The Incurable Gonz Blinko: An Atheist in a 12 Step Program

By Chris Hofstader

Hello, my name is Chris and I have a substance abuse disorder. “Hi Chris!” say the chorus of other addicts and alcoholics. I say a bit about what is going on in my life regarding recovery and I pass to the next person. This is how almost all 12-Step programs conduct their meetings.

“But Gonz, you’re an atheist,” you say. “How can you function in a system that requires acceptance of a higher power?”

I came into my recovery program in 1997 and, except for three or four bad days in 2010, have had no alcohol or my other drugs of choice. I came into this program in Harvard Square, Cambridge , Massachusetts, the most enlightened zip code (02138) in the US. I will admit, Cambridge meetings are a bit more enlightened than those in most other parts of the country but the basics are the same.

Tellis Lawson, my sponsor from the day I came into the program until the day he died in September 2011, told me early on, “About god, you just need to remember, gods exist and you aren’t one of them.” A good friend of mine who started about a month after me back in 1997, said he used Eric Cartman as his higher power; I chose the acronym “group of drunks” (G. O. D.) because, as a humanist, I believe that a group of people is stronger than an individual and, also as a humanist, I believe that most good things that happen to humans comes from the effort of other humans.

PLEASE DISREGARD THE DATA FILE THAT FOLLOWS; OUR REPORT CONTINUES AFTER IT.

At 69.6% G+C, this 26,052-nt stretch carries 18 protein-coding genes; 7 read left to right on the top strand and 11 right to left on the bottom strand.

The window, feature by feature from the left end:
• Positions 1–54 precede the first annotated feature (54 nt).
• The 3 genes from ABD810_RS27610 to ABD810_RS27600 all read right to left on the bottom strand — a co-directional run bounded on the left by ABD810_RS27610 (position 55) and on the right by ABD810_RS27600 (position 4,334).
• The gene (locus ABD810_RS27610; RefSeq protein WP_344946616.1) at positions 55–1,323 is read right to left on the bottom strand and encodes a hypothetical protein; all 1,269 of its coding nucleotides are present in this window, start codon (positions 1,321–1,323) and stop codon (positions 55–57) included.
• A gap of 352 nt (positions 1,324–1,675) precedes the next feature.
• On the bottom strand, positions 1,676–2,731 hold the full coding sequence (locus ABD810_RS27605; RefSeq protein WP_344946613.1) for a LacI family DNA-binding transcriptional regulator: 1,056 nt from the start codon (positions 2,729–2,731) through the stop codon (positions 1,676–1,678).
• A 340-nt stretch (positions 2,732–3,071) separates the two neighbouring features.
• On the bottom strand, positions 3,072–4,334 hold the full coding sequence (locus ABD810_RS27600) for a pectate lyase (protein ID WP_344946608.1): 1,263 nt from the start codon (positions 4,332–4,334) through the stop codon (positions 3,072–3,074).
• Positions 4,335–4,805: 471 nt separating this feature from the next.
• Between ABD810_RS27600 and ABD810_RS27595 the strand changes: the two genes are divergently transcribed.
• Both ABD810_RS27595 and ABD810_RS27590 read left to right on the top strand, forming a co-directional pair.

A good friend of mine who celebrated 40 years of sobriety last month and also an atheist told me early on in my recovery to appreciate Harvard Sq. meetings as, when he first started, “You could pick any higher power you liked as long as it was Catholic, Protestant or Jewish.” Of course, that was 1972 and things have changed a lot.

Last August, I came out as an atheist humanist at a meeting in a church next door to Harvard Law School. I felt especially cranky that day and, when I heard some other drunk say, “God saved me when I got shot…” I raised my hand. When the chairperson called on me, I first said that I had to come out as an atheist as atheist is the new gay and then I said, “If your god loves you so much how come he didn’t save you before you got shot? And, why can’t you simply thank the paramedics, emergency room nurses and doctors, the surgeon who removed the bullet, all of the humans who, over the years, invented all of the tools and techniques used to save you? You were saved by humans not some distant celestial voice.”

I continued, “This program was founded and designed by humans. We’re hear enjoying fellowship with other humans helping each other with recovery. Why must we insult the humans by demeaning their contributions by insisting that a god intervened when all of the evidence points to amazing humans doing amazing things.”